These FF&E shipping trends can drive savings

FF&E shipping trends that cut costs
December 8 2014
If time can be allotted in the schedule on the front end, there can be significant savings on the budget and better execution during delivery of FF&E.
By Darlene Henke
HNN columnist
Movement and delivery of furniture, fixtures and equipment during the renovation or opening of a hotel plays a critical role in the project’s success. In today’s environment, FF&E is sourced from all regions of the world, and the supply chain that brings the furniture to the room can vary. In a perfect world the project team would have unlimited time to deliver and all goods would be produced within only a few hundred miles of the site. Because that is never the case, new trends in shipping have emerged and include not only cost savings, but also more sustainable options for the project team.
Projects east of the Mississippi should consider an additional two weeks in lead time for casegoods so items can ship via the Panama Canal. Most casegoods come from Asia and land in Long Beach, California. If you are able to allow about two additional weeks, goods can arrive into Miami; Norfolk, Virginia; Savannah, Georgia; Baltimore; or other East Coast ports to save the cost of trucking across the country. For a 500-room hotel, the savings on a casegoods purchase order alone can be in the six-digit range. Not only is there a cost savings, but it is also a more sustainable option, reducing fuel consumption and carbon dioxide emissions.
FF&E produced in North America, such as guestroom carpet or upholstery, where the manufacturer is more than 300 miles from the hotel has the ability to ship via rail if the schedule permits. Shipping via rail does not have the risk of damage that existed a decade ago, primarily due to changes in the rail infrastructure. This method can take a few more days, but on average can save about 20% to 30% of the cost of freight versus transporting via truck. The main reason for this savings is no fuel surcharge is incurred when the goods are shipped via rail. This option, like the use of the Panama Canal, can also reduce fuel consumption and emissions for a sustainable solution that also costs less.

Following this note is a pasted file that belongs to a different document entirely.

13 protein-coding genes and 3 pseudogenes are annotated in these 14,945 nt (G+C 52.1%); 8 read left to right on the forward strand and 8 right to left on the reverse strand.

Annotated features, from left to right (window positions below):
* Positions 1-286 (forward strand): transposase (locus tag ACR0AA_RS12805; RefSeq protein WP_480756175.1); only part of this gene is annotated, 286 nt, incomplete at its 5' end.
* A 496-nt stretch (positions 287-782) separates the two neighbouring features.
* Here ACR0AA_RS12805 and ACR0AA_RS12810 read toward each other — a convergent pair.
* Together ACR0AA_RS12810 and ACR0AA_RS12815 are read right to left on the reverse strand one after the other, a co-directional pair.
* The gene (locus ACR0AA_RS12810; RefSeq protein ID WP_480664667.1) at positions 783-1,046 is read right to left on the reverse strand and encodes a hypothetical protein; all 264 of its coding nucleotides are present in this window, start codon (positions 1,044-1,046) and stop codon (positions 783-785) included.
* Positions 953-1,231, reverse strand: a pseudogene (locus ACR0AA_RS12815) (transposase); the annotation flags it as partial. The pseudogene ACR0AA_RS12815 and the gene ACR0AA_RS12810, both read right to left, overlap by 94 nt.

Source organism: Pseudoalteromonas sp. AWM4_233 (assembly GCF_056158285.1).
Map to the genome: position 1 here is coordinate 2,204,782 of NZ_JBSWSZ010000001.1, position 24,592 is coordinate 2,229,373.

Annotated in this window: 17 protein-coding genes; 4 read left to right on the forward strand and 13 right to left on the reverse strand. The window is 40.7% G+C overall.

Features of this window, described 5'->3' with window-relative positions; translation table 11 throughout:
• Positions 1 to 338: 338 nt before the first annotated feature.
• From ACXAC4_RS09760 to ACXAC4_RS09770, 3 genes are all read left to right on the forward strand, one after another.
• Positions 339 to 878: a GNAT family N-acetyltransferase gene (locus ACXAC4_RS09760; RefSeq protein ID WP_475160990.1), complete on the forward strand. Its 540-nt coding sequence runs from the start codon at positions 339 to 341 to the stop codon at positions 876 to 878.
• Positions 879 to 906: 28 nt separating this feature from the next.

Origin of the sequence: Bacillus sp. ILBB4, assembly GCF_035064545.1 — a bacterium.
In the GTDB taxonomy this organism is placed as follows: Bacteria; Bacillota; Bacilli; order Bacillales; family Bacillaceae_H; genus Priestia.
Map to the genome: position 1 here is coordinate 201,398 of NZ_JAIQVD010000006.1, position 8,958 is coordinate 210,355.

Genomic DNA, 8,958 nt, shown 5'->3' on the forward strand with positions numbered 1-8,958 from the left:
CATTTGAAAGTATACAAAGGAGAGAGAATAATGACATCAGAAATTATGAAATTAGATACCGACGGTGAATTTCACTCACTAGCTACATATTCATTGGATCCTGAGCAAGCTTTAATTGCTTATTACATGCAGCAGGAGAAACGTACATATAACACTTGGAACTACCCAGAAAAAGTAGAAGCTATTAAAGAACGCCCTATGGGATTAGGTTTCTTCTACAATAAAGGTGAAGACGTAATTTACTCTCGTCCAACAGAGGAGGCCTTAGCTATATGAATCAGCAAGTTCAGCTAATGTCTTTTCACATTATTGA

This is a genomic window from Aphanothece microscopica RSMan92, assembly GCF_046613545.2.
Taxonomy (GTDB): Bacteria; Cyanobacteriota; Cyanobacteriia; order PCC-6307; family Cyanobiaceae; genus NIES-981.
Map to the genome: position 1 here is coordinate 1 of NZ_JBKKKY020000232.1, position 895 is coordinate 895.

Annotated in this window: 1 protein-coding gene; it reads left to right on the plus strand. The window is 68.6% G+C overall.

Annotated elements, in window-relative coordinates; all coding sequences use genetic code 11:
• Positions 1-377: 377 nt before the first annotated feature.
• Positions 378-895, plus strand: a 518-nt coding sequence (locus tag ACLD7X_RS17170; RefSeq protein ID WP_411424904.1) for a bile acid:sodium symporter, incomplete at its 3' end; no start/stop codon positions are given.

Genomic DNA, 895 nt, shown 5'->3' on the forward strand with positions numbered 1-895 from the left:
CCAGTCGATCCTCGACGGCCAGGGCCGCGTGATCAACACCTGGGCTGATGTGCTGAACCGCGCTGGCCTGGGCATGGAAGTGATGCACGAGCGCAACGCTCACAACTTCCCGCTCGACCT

Traditionally, when shipping FF&E, the manufacturer is required to carton goods so they can be transported, possibly staged in a local warehouse, and ultimately delivered to the hotel without damage to product. In some instances, the project site might allow for just-in-time deliveries to the hotel. When this is the case, items such as upholstery can be blanket-wrapped instead of cartoned. This can allow savings not only by not having FF&E go through a warehouse, but normally more goods can be transported inside the truck and loaded by floor at the manufacturer’s facility. In addition, cardboard does not have to be utilized, and some manufacturers can offer a cost savings in packaging, but it also saves cardboard and is better overall for the environment.
There are many other factors to consider, but these examples, when executed properly, can save money and be more sustainable at the same time. A key thing to remember is, if time can be allotted in the schedule on the front end, there can be significant savings on the budget and better execution during delivery.
Darlene Henke, President and CEO, co-founded Audit Logistics in 2002. Ms. Henke is recognized as the leading expert in hospitality logistics with over $850,000,000 of FF&E shipped and over 1,200 hotel projects completed since the company’s inception. Throughout her career, Ms. Henke has established a reputation based on integrity, hard work, and dedication to the hospitality industry. Audit Logistics provides third party transportation, warehousing, and installation services to the global hospitality industry, and has a unique, agent only, disclosed fee business model, pioneered by Ms. Henke. Today, the firm provides the only fully auditable and 100% transparent logistics services available to the hospitality industry, and its client focused business model has not been duplicated by any other logistics firm. Corporately based near Boulder, Colorado, the firm also has offices in London and Hong Kong and is serving clients in over twenty countries.

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